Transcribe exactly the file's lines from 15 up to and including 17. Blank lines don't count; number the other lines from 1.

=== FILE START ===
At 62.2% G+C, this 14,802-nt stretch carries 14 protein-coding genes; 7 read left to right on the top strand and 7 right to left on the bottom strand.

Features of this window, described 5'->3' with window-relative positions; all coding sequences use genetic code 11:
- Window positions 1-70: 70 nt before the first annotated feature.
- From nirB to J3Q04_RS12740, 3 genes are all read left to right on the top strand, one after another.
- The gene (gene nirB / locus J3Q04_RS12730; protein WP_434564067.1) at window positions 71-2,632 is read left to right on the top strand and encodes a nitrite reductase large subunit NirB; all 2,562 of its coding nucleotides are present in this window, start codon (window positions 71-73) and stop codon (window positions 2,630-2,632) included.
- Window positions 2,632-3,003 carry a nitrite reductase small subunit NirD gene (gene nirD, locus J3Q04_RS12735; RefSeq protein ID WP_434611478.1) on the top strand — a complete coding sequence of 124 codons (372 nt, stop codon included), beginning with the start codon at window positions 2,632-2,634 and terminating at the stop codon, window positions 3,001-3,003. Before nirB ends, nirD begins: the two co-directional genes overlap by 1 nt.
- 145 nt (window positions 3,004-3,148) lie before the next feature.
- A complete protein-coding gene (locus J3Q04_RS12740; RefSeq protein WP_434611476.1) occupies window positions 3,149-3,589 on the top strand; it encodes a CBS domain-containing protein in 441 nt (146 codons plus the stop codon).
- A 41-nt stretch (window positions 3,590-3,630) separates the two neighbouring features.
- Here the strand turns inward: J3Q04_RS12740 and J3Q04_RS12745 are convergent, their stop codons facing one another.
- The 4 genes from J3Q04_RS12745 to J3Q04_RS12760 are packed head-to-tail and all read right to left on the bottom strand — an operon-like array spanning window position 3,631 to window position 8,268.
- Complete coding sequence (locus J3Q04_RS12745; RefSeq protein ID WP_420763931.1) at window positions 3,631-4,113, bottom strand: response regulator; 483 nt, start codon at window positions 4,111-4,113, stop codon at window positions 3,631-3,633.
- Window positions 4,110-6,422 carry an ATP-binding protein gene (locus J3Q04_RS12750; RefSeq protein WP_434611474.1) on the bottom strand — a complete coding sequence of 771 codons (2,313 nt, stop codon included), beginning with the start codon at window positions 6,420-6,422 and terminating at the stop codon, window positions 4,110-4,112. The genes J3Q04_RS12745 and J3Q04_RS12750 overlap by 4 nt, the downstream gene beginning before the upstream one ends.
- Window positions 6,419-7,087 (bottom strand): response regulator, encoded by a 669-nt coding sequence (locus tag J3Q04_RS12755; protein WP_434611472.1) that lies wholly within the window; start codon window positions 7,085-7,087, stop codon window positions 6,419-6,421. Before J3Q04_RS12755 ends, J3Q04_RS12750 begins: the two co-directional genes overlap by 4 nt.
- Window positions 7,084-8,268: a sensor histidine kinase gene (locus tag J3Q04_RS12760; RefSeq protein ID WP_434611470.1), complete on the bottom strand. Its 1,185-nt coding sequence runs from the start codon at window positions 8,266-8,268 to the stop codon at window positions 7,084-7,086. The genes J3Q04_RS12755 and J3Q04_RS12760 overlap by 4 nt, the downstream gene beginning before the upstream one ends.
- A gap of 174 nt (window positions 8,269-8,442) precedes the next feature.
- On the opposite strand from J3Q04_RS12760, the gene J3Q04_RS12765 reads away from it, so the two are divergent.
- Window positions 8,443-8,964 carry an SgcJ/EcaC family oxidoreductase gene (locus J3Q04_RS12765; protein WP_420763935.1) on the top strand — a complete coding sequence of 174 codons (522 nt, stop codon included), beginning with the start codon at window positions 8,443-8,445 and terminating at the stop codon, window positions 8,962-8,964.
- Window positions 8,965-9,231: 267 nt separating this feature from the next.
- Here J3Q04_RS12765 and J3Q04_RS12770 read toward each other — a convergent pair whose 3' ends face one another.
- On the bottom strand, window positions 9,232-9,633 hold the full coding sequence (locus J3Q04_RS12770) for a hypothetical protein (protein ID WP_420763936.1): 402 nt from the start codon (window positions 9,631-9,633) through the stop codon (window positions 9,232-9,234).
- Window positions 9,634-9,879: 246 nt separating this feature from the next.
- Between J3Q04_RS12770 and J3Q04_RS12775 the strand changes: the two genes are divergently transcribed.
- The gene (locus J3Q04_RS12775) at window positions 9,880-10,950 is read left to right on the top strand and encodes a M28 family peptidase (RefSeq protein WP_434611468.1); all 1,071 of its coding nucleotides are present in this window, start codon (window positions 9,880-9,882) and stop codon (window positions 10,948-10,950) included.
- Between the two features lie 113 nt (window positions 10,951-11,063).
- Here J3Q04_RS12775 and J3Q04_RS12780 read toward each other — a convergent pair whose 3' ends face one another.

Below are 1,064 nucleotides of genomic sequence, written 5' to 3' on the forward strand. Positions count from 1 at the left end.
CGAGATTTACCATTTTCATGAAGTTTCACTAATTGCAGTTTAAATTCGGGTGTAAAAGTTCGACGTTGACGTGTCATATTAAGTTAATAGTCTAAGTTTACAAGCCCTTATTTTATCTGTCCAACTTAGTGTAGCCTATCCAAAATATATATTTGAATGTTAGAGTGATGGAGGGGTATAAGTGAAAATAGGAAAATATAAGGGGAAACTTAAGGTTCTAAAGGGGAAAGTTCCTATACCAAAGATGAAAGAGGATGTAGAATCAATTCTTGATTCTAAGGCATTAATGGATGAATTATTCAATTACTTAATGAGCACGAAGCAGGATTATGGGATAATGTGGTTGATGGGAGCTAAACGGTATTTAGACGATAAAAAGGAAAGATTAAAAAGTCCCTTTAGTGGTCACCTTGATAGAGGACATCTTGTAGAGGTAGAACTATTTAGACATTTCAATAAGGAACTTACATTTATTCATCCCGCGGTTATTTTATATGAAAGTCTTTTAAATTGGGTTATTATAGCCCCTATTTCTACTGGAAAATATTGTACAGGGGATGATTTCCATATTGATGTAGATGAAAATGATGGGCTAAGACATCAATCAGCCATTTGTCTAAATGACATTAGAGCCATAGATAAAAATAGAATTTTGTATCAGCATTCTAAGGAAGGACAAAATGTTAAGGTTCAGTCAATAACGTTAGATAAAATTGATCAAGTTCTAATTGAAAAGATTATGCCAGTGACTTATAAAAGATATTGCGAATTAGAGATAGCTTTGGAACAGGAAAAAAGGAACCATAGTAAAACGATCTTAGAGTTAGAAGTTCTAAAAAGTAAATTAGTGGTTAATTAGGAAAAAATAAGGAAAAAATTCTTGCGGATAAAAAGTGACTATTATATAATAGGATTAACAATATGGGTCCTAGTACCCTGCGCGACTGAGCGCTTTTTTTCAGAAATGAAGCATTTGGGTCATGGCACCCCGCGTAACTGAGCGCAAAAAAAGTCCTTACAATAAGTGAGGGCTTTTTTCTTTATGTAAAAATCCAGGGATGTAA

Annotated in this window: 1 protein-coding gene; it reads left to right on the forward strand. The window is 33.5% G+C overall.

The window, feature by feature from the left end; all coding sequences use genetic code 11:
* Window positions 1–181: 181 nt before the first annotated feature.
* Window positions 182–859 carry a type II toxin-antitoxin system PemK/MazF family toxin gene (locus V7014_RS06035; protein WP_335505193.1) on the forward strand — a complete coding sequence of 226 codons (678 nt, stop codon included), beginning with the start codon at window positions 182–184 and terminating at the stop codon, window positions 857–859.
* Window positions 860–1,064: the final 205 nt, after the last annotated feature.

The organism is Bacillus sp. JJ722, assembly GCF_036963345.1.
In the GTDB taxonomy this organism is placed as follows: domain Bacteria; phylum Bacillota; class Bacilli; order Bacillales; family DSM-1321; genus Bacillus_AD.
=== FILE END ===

- Window positions 7,084-8,268: a sensor histidine kinase gene (locus tag J3Q04_RS12760; RefSeq protein ID WP_434611470.1), complete on the bottom strand. Its 1,185-nt coding sequence runs from the start codon at window positions 8,266-8,268 to the stop codon at window positions 7,084-7,086. The genes J3Q04_RS12755 and J3Q04_RS12760 overlap by 4 nt, the downstream gene beginning before the upstream one ends.
- A gap of 174 nt (window positions 8,269-8,442) precedes the next feature.
- On the opposite strand from J3Q04_RS12760, the gene J3Q04_RS12765 reads away from it, so the two are divergent.